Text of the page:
At Sea Otter we asked key suspension makers what they see as trends both in their own mountain bike fork & shock product development, and where the industry is headed overall. We filmed the chats, so we could share their unedited thoughts on how they look at bike suspension, making better bikes for every ride, and what’s coming in 2019…
Suspension Trends, from Sea Otter to 2019 Products
The overarching trend in suspension is the continued evolution of more capable suspension, generally to tackle more technical terrain – and that continues into 2019. Whether you are riding a new gravel bike or an enduro bike, frame reach is getting longer, head tubes are getting slacker, yet we are putting more weight on the front wheel. Rear shock design might be trending towards replicating coil-like performance, but the new geometry has driven fork progression as well, certainly not stopped by more wheel sizes popping up across all disciplines.
MRP sees that some mountain bike riders are heading back towards the performance and supple feel of coil shocks for proper enduro riding and racing, which drove development of their new Hazzard shock. They also see an industry honing off-road ‘modern trail’ geometry and appreciating the impact of balancing head angles, fork offset & trail figures, so they are adding a number of fork offsets to better match OEM specs. MRP also have their own take on offset measurements – something close to, but not exactly the same as, what’s found on most bikes. The intention there is to give riders yet another way to customize the handling of their bikes.
The big deal from SR Suntour is Boost spacing. Sure nothing new there, but they’ve gone full in. There are other product updates from them, which we’ll outline in a separate post.Everything’s Boost spaced now.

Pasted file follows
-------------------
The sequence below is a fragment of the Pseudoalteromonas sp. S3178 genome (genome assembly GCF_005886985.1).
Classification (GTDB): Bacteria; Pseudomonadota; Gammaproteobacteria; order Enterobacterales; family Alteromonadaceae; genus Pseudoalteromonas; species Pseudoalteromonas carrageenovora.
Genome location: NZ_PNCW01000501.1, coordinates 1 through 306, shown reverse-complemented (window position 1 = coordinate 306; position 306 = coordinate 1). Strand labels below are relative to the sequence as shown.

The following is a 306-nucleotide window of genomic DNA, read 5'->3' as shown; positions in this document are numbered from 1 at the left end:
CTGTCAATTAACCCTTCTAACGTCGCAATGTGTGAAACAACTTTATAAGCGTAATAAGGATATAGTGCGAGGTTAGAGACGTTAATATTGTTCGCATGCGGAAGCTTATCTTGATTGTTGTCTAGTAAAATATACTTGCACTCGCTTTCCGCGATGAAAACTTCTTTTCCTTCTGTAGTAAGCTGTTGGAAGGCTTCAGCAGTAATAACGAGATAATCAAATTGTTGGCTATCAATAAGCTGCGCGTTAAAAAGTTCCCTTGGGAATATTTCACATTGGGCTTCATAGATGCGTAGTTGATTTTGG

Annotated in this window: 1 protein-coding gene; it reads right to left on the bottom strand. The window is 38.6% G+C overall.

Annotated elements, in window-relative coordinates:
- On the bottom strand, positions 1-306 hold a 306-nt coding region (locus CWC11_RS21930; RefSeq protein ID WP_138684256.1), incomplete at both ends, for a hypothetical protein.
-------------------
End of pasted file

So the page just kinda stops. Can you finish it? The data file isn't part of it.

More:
RockShox just overhauled virtually all of their mountain forks, from the Boxxer to the SID, with new gripshift remote lockouts and Deluxe shock improvements thrown in between. Their ongoing direction is headed into larger negative air volumes and refined internals to make air forks and shocks feel more like coil springs. By which they mean instantly active, with no stiction, so they can react to even the smallest bumps.
RockShox are also looking at ways to keep their products simple and feeling good right out of the box. Make something instantly usable, but provide the right range of adjustments that actually offer useable benefits & improvement to your ride. Sounds like a nice idea to us.
Marzocchi pretty much got us up to speed with their all-new fork collection and the return of the Bomber. They continue to work to make sure they have all the right fork offsets that riders and OEM partners will need. Their overall brand goal is to offer Fox’s proven technology in a burlier and more affordable package. That sounds pretty good too.
Where is Suspension Tech going from here?
These key points really hit pretty much across the board with all of the suspension manufacturers. We didn’t break it down with Fox who also made big fork introductions in recent weeks with their 120mm 34 Step Cast, new Grip2 damper & Float X2 shocks. But like with RockShox, for Fox “constant refinement” is the buzzword – always finding little ways to make their current stuff work even better – like the sneaky little bottom out bumper in the new X2 shock.
The fun never ends. Stay tuned for a new post each week that explores one small suspension tech, tuning or product topic. Check out past posts here. Got a question you want answered? Email us. Want your brand or product featured? We can do that too.